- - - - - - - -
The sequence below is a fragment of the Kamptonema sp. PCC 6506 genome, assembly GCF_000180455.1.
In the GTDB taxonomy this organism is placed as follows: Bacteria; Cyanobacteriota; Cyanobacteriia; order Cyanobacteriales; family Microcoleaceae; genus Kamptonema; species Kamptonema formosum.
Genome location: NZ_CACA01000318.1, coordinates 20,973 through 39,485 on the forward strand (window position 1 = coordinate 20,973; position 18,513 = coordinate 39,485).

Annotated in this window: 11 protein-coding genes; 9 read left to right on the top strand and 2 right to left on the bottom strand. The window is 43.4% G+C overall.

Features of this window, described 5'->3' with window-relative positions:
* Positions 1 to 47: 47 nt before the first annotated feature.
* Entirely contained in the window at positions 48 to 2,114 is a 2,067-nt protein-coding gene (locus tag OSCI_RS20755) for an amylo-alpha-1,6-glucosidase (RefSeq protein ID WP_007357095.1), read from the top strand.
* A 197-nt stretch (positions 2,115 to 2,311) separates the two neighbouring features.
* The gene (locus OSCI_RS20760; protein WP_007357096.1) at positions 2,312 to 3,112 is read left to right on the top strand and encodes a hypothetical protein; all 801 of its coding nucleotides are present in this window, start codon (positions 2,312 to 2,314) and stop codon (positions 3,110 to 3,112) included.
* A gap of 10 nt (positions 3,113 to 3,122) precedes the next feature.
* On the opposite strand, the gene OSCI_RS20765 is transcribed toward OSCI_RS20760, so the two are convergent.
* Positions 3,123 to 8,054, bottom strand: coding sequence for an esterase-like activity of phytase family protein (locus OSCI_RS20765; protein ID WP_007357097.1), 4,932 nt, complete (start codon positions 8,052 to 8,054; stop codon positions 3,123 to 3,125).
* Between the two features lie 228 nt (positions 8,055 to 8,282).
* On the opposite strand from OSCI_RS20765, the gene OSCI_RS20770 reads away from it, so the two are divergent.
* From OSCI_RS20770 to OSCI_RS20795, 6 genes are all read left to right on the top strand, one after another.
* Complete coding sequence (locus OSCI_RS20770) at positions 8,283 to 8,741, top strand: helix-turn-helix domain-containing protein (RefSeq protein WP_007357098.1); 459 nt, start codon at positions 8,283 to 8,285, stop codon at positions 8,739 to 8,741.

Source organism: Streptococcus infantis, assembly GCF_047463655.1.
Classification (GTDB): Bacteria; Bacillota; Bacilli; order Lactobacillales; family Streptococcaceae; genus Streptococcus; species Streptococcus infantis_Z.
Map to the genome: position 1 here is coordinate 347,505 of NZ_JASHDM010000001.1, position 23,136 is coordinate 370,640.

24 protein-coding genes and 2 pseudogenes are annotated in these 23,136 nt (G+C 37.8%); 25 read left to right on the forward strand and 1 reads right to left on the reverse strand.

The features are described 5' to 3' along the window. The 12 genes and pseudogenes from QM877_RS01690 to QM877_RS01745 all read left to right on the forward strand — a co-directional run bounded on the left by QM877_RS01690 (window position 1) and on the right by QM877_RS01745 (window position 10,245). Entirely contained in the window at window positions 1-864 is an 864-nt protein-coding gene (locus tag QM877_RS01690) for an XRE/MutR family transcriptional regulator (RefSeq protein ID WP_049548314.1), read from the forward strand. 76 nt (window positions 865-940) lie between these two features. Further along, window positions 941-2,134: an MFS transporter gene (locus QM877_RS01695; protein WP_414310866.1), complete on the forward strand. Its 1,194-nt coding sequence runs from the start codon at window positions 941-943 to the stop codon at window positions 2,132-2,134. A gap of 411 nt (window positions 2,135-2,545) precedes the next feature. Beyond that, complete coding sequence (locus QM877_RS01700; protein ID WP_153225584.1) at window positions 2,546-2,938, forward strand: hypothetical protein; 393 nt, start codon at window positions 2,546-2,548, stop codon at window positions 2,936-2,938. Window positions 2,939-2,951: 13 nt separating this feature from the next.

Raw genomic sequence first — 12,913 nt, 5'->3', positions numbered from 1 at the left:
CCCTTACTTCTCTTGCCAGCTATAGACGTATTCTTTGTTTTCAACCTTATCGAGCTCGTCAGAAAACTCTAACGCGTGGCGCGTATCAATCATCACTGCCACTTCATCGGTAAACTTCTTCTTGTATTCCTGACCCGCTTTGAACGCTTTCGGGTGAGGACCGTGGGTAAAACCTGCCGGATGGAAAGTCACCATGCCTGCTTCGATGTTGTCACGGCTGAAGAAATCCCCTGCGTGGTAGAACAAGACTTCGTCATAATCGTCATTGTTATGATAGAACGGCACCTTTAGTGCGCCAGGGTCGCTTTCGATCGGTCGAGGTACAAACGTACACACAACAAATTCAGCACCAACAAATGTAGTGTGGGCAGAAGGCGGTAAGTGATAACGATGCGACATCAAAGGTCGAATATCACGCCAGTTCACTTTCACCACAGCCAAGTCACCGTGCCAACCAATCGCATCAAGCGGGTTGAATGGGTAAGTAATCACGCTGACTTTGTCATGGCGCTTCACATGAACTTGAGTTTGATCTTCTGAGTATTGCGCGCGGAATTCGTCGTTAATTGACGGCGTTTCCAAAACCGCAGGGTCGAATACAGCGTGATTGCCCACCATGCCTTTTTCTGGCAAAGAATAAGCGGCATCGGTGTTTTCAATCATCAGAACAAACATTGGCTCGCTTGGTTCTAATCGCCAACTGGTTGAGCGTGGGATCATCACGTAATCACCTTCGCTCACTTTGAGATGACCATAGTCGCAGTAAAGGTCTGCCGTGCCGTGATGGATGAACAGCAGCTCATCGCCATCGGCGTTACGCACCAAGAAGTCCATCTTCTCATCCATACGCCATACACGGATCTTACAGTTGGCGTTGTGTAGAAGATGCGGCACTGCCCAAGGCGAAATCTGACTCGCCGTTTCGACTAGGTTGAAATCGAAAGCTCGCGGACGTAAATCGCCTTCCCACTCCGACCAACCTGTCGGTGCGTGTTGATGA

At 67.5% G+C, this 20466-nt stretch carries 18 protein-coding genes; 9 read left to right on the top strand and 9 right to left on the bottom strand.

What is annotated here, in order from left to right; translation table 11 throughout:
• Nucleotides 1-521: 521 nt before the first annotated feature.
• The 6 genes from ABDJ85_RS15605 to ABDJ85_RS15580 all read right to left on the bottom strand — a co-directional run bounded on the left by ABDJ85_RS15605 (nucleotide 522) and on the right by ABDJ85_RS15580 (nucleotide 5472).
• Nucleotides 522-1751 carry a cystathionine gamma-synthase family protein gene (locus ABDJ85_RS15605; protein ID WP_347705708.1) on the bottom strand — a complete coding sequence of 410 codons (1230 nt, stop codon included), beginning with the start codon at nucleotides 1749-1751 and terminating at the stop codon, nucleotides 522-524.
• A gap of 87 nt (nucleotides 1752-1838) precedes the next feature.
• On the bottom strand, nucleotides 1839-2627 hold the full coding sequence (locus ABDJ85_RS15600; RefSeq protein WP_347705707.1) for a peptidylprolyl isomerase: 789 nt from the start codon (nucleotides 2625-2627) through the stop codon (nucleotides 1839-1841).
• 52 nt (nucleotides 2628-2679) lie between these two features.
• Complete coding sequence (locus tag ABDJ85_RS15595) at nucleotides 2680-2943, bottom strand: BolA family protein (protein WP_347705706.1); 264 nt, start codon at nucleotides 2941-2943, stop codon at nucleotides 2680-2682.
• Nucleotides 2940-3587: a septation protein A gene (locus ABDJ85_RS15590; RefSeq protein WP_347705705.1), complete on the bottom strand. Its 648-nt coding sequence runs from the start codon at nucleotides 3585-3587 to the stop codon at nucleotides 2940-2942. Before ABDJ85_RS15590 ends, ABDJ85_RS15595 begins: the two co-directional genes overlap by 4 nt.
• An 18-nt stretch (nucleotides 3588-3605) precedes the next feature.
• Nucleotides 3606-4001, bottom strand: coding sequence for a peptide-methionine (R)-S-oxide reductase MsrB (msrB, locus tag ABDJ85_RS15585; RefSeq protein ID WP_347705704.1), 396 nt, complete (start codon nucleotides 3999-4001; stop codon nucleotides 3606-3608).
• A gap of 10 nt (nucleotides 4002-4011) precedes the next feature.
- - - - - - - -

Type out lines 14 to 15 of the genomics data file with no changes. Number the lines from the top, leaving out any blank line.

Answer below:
* On the opposite strand from OSCI_RS20765, the gene OSCI_RS20770 reads away from it, so the two are divergent.
* From OSCI_RS20770 to OSCI_RS20795, 6 genes are all read left to right on the top strand, one after another.